The firing (and compression) forces are transmitted through the crosshead into the connecting rod so that, apart from TDC and BDC, a turning moment is developed at the crankshaft level. There will be a transverse reaction to these forces at the crosshead level, and this is taken by the guide shoes (slippers) onto the guides. A simple triangle of forces shows this reaction for one point alone in the cycle, for as the cylinder pressure changes so too does the loading on the piston.\r\n
In other words, the load on the crosshead, and hence the guides, will vary throughout the stroke with variations in crank angle and cylinder pressure. Not only does the magnitude of the loading vary, but its direction of application alters too. During the expansion stroke the forces will be acting on one set of guides (sometimes referred to as the ahead guides) then during the completion of the revolution the thrust is transferred to the other set of guides (the astern guides). From this it should be appreciated that both sets of guides (ahead and astern) are used every revolution, and not only the ahead and the astern guides when the engine is running astern. Both set of guides are used whether running ahead or astern. There will be a greater loading on them during the relevant power stroke than that experienced during the compression stroke.
Wear, under normal circumstances; occurs along the top third of the guide ways and it will generally be slight compared to the wear on the slipper itself. This, being white metal faced and provided with grooved oil reservoirs, is supplied with oil bled from the crosshead, as mentioned above.
Clearances should be checked using feeler gauges, at the top, centre and bottom of the stroke, with a total clearance (ahead and astern) being taken, as the guide shoe may be resting on either of the two surfaces.
Adjustment of the guides to compensate for wear should be undertaken with great care and any adjustment made should be in order to recover the smallest wear measured and not the largest (otherwise guide clearance may be lost on the least worn areas).
Alignment of the guides should be such that they control/constrain the crosshead, and therefore the extremity of the piston rod; to a path parallel to the movement of the piston. This runs according to the alignment of the cylinder liner so the guides should be parallel to the cylinder liner. Any deviation from this will, apart from producing a knocking sound, give accelerated wear to the cylinder liner, piston rod and possibly the guide shoe and ways.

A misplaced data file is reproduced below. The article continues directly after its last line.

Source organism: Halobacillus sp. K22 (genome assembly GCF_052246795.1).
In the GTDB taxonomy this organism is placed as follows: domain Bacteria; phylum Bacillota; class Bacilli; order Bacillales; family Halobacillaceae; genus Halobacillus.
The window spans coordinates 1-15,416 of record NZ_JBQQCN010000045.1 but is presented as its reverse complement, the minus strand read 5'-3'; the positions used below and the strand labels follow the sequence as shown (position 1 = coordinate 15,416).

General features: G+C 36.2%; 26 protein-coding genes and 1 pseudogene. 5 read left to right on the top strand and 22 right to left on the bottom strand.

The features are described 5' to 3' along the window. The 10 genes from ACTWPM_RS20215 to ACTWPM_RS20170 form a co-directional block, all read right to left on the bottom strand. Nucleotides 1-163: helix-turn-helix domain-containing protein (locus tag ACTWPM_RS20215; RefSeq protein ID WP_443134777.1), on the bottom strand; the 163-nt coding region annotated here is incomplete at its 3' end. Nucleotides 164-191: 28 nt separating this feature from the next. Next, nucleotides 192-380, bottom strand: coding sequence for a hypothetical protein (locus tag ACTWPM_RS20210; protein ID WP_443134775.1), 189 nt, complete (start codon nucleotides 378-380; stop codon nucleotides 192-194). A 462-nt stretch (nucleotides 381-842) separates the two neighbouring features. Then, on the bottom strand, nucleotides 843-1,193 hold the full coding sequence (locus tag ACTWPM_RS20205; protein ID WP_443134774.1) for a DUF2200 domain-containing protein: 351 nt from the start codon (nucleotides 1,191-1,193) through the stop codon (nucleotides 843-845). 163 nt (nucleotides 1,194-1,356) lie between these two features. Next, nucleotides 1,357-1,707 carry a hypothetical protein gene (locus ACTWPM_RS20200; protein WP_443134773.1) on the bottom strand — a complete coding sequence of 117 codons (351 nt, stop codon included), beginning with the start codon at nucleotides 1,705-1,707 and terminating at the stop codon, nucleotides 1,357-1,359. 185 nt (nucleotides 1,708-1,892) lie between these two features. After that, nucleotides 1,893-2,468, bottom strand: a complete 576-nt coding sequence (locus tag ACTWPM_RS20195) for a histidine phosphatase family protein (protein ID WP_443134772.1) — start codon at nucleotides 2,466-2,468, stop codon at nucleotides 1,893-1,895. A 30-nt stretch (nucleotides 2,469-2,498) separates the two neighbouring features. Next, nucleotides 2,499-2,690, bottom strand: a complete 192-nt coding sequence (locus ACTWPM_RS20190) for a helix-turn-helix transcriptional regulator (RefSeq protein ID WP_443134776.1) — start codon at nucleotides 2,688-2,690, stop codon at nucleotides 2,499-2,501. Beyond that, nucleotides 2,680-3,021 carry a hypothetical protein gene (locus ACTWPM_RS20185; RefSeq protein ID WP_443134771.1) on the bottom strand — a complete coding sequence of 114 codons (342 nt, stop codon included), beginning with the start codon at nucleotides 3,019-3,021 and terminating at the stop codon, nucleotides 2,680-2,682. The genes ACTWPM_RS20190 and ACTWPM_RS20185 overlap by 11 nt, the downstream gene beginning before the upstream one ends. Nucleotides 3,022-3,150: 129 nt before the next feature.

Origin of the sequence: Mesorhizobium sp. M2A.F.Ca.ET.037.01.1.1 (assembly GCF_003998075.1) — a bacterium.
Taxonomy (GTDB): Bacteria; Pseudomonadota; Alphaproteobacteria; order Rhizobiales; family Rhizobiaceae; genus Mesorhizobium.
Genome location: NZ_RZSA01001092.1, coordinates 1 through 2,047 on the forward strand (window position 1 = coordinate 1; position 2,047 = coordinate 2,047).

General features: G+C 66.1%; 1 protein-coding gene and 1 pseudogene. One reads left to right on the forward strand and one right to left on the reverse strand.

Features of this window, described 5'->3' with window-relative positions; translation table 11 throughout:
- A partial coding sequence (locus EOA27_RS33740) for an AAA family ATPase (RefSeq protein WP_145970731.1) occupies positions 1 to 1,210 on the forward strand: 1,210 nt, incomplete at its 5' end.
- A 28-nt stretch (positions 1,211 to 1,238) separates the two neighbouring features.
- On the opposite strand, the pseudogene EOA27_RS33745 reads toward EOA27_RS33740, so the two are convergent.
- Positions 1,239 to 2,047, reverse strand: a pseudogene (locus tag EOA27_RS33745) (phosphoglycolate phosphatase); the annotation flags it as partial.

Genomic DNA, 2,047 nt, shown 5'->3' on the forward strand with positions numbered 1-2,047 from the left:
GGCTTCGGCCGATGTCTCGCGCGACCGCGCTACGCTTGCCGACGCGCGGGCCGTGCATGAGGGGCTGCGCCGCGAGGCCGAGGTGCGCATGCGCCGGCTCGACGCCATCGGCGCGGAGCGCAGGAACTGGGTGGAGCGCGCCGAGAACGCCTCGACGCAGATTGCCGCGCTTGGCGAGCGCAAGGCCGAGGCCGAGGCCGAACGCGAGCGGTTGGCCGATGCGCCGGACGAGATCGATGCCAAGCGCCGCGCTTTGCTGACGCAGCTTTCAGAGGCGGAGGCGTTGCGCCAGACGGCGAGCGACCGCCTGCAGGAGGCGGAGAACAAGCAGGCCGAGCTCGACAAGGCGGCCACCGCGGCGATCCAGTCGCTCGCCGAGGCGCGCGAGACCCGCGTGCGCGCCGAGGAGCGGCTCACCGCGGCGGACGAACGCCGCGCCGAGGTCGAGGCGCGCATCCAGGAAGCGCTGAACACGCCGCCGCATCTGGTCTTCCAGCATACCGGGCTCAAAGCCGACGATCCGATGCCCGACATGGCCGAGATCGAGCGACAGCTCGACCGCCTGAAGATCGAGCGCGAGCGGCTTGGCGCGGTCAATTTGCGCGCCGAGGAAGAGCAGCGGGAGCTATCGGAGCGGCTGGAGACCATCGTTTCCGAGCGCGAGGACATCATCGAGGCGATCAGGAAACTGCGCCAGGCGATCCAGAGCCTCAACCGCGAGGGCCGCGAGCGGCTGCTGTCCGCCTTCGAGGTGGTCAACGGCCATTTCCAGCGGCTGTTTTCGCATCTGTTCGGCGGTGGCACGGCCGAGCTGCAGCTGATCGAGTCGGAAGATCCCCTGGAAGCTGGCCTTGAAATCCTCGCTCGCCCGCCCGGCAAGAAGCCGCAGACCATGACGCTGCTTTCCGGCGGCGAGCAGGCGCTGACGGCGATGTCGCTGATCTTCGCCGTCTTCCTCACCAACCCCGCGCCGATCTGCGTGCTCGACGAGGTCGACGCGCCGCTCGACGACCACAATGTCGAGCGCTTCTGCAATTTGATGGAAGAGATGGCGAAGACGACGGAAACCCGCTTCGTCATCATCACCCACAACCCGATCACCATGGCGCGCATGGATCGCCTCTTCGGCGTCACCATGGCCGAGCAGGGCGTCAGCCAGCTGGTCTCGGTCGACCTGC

Adjustment of the guide ways and accurate measurement of the alignment is not usually undertaken by the ship’s staff. However an impression of the alignment can be obtained, should some fault be suspected and all other possibilities eliminated, by adopting the following procedure. With the cylinder cover removed and the piston suspended (crane) at the lowest part of the liner, centralise it within the unworn part of the liner by driving in wooden wedges (circumferentially and from both top and bottom of piston). This aligns the piston with the cylinder liner and in so doing makes the rod (freed from crosshead constraints) parallel to the liner. Measurements can then be taken from rod to guides to check for any deviation. More accurate methods, using piano wire centralised to cylinder bore, or laser beams, are available, but the above procedure will indicate any major misalignment.
When adjusting these to compensate for wear, the effects of any adjustment on the alignment of the piston rod should be considered. The crosshead may be placed transversely thereby pulling the piston rod end to one side of the engine. The two faced guides are most likely to give problems in this way unless correctly adjusted.
The guides, absorbing the resultant transverse, thrust from the crosshead, apply a corresponding turning moment to the engine in the transverse plate about the base. The forces so applied tend to ‘rock’ the engine (transversely) about its foundation. This increases the compressive loading on the chocks of the relevant unit on one side of the engine, whilst simultaneously increasing the tensile stress in the holding down bolts at the other side of the engine. The compression stroke reverses these forces, but not by the same magnitude. Compared to the firing forces and vertical forces in general these transverse, rocking moments are small. Nevertheless, their effects at holding down bolt level should not be disregarded. The combination of otherwise acceptable individual loadings may cause failure. For example, consider the effects of a higher than normal firing pressure and slack or broken chocks on the rocking forces mentioned above.